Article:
Director: Ridley Scott
Genre: Drama/Crime Drama/Road Movie/Buddy Film
Director: Anjan Dutt
Genre: Drama/Ensemble Film/Romance
Sunday, 19 April 2009
Gulaal is an angry film filled with angry characters; however, even though there’s no denying the movie’s latent (though not completely tapped) force, it somehow failed to make me share its anger. The movie starts off explosively, with Kay Kay Menon in the process of giving a seditious speech to radicalized men to enforce his vision of having a separate state for the Rajputs – a clan revered for its battlefield bravery. Yet, the same passion didn’t get carried over till the end, thus diluting the strong political and nihilistic themes of the movie. The acting in general was very good, with the strongest performance being that of Abhimanyu Singh whose powerful portrayal of a guy steeped in vitality and deep contempt for the world around him, and who lives in a psychedelic neon-lit bar, was utterly memorable. And like Dev D, the background score and cinematography, too, are extremely impressive. The downturns, however, are the somewhat scrappy editing that made me loose track of the plot more than once, lack of development of a couple of characters which had great potentials otherwise, and a weak turn by the chief protagonist of the story (which becomes all the more glaring thanks to the terrific support cast). Gulaal had greatness written all over it; unfortunately all it ends up being is no more than just a satisfying watch.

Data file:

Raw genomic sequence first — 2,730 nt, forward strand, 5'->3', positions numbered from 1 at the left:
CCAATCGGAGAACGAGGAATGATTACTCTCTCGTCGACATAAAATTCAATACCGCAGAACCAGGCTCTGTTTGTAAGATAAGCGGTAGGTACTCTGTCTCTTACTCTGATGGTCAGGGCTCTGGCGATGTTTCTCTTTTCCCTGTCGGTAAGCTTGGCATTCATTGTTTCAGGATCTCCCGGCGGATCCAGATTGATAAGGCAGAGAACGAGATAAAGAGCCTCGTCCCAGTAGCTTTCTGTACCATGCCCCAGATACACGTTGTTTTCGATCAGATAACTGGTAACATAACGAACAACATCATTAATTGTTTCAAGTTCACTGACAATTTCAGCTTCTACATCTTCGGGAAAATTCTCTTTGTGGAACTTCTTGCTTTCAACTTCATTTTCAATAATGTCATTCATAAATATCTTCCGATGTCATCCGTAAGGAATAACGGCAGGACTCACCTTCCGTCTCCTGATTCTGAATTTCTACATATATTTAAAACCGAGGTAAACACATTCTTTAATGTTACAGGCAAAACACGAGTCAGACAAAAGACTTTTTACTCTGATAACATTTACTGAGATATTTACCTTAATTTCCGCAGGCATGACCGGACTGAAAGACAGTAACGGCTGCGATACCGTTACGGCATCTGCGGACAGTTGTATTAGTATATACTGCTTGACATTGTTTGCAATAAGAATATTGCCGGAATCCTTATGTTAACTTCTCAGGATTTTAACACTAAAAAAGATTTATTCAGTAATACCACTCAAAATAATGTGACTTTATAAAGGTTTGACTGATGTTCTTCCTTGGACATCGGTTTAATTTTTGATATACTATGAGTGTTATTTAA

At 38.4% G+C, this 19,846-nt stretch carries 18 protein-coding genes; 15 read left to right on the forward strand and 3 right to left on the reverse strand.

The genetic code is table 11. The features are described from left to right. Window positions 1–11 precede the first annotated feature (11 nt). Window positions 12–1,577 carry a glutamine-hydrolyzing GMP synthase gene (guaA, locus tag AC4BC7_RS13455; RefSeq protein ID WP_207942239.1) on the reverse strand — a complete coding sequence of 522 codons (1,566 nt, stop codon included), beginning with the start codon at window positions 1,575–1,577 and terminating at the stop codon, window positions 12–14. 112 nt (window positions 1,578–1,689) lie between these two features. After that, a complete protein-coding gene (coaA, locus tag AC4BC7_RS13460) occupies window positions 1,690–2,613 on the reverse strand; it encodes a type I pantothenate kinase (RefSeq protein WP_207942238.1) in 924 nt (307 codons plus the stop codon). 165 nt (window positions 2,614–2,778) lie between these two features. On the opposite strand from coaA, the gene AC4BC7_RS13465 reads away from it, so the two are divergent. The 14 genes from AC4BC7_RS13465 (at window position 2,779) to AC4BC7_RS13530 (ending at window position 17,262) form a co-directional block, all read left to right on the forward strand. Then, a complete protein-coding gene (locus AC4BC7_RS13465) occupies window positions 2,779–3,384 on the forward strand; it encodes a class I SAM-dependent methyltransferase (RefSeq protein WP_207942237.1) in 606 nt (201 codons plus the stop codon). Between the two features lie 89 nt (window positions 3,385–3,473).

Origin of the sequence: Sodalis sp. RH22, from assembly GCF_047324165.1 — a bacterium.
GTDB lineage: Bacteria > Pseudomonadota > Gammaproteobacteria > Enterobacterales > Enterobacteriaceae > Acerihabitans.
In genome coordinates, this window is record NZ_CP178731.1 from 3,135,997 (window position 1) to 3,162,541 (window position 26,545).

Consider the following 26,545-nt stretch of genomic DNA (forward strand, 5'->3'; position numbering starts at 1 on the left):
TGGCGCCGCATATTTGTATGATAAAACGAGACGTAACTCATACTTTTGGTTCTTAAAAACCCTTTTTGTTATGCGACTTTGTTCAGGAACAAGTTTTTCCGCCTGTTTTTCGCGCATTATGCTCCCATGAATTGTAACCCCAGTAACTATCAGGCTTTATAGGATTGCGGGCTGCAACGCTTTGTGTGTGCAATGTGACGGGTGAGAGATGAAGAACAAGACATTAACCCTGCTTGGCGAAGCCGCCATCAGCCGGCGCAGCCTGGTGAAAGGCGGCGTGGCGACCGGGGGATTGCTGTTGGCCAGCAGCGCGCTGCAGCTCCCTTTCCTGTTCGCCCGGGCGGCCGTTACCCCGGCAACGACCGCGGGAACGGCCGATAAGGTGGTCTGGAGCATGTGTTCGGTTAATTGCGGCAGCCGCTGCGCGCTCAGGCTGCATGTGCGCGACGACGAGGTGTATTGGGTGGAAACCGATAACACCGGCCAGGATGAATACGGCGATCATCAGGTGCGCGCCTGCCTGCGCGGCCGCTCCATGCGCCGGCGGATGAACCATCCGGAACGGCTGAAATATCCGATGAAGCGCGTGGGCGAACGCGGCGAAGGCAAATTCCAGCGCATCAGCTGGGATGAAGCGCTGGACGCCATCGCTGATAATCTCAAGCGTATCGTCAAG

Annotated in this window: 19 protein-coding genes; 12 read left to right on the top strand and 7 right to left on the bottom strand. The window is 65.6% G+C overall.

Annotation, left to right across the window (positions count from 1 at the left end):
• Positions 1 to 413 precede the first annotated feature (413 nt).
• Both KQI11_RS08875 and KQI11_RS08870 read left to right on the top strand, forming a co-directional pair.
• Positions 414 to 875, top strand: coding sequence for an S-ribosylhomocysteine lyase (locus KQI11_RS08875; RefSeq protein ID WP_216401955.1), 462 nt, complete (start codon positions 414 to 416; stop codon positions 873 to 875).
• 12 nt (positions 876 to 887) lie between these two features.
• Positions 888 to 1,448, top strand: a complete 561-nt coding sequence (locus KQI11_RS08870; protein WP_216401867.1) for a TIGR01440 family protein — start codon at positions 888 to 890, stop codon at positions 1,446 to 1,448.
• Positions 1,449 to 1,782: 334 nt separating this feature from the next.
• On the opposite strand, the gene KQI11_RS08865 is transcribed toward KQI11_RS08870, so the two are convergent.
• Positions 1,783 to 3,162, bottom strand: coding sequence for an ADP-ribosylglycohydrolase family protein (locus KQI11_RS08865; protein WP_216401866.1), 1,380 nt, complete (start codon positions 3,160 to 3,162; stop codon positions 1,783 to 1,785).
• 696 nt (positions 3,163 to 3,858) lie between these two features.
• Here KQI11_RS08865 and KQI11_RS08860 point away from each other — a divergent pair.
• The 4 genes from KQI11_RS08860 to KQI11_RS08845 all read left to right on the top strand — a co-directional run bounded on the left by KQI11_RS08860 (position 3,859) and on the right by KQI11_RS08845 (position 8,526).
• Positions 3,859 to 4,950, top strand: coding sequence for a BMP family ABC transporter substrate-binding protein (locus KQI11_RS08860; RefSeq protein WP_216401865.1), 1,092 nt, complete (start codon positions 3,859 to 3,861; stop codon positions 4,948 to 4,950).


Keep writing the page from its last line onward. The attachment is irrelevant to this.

Director: Anurag Kashyap
Genre: Drama/Political Drama/Existential Drama/Gangster Movie
Saturday, 18 April 2009